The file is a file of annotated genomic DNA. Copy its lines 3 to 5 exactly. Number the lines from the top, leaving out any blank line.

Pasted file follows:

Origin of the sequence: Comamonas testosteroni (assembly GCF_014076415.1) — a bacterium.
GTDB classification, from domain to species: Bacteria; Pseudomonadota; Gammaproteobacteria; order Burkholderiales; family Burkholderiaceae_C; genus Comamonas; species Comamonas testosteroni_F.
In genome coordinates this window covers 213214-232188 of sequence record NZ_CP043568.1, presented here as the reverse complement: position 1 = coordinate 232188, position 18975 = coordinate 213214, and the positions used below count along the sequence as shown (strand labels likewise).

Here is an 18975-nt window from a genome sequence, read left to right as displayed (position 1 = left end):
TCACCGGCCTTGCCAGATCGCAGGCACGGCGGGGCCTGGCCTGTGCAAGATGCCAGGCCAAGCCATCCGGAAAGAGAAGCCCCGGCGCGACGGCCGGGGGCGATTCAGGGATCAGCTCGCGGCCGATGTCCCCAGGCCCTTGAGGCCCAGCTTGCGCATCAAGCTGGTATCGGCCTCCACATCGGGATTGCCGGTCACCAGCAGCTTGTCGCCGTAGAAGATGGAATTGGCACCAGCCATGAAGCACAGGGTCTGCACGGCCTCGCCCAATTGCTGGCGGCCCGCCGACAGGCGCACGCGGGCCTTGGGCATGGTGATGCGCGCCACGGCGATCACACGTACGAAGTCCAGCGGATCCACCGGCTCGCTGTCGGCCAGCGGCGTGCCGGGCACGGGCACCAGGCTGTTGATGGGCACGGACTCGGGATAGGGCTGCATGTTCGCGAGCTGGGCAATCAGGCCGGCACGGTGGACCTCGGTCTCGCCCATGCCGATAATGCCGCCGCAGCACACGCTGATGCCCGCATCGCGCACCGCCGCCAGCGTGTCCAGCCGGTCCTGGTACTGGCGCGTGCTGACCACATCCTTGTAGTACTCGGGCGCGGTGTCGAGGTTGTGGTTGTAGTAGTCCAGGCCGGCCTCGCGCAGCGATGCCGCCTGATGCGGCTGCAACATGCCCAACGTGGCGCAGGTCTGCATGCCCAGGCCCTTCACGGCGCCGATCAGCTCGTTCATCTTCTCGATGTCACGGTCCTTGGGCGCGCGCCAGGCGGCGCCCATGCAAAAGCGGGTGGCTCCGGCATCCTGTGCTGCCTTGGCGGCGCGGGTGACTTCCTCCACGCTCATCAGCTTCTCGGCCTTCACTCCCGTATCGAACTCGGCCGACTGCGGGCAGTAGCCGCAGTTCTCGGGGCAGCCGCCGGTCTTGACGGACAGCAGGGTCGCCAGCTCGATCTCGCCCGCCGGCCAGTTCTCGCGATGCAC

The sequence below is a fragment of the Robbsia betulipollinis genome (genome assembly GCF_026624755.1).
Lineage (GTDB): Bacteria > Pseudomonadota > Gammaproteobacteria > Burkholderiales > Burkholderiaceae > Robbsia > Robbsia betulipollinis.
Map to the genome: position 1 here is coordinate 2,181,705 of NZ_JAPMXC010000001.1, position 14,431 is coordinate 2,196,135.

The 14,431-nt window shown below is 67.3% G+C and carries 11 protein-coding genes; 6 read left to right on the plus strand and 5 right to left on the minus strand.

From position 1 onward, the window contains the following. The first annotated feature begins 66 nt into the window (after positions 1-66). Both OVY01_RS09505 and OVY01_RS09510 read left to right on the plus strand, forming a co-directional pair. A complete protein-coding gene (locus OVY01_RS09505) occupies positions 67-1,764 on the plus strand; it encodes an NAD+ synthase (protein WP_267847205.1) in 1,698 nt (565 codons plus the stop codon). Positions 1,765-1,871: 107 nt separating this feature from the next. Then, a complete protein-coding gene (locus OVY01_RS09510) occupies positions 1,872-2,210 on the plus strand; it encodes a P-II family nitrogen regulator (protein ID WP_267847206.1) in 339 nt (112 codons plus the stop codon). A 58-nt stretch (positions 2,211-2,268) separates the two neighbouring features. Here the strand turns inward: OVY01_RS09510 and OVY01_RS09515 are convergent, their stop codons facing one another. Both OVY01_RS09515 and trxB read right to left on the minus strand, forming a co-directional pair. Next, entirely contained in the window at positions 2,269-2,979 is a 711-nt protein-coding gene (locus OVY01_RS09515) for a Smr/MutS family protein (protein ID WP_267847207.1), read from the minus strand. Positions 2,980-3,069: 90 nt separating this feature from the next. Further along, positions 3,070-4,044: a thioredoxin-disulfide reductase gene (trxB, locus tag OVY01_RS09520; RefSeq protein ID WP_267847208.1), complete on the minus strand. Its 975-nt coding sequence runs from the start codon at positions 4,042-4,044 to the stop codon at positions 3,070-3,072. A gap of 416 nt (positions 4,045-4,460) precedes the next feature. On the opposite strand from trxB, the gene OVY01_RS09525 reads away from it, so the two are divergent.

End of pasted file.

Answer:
In genome coordinates this window covers 213214-232188 of sequence record NZ_CP043568.1, presented here as the reverse complement: position 1 = coordinate 232188, position 18975 = coordinate 213214, and the positions used below count along the sequence as shown (strand labels likewise).

Here is an 18975-nt window from a genome sequence, read left to right as displayed (position 1 = left end):
TCACCGGCCTTGCCAGATCGCAGGCACGGCGGGGCCTGGCCTGTGCAAGATGCCAGGCCAAGCCATCCGGAAAGAGAAGCCCCGGCGCGACGGCCGGGGGCGATTCAGGGATCAGCTCGCGGCCGATGTCCCCAGGCCCTTGAGGCCCAGCTTGCGCATCAAGCTGGTATCGGCCTCCACATCGGGATTGCCGGTCACCAGCAGCTTGTCGCCGTAGAAGATGGAATTGGCACCAGCCATGAAGCACAGGGTCTGCACGGCCTCGCCCAATTGCTGGCGGCCCGCCGACAGGCGCACGCGGGCCTTGGGCATGGTGATGCGCGCCACGGCGATCACACGTACGAAGTCCAGCGGATCCACCGGCTCGCTGTCGGCCAGCGGCGTGCCGGGCACGGGCACCAGGCTGTTGATGGGCACGGACTCGGGATAGGGCTGCATGTTCGCGAGCTGGGCAATCAGGCCGGCACGGTGGACCTCGGTCTCGCCCATGCCGATAATGCCGCCGCAGCACACGCTGATGCCCGCATCGCGCACCGCCGCCAGCGTGTCCAGCCGGTCCTGGTACTGGCGCGTGCTGACCACATCCTTGTAGTACTCGGGCGCGGTGTCGAGGTTGTGGTTGTAGTAGTCCAGGCCGGCCTCGCGCAGCGATGCCGCCTGATGCGGCTGCAACATGCCCAACGTGGCGCAGGTCTGCATGCCCAGGCCCTTCACGGCGCCGATCAGCTCGTTCATCTTCTCGATGTCACGGTCCTTGGGCGCGCGCCAGGCGGCGCCCATGCAAAAGCGGGTGGCTCCGGCATCCTGTGCTGCCTTGGCGGCGCGGGTGACTTCCTCCACGCTCATCAGCTTCTCGGCCTTCACTCCCGTATCGAACTCGGCCGACTGCGGGCAGTAGCCGCAGTTCTCGGGGCAGCCGCCGGTCTTGACGGACAGCAGGGTCGCCAGCTCGATCTCGCCCGCCGGCCAGTTCTCGCGATGCAC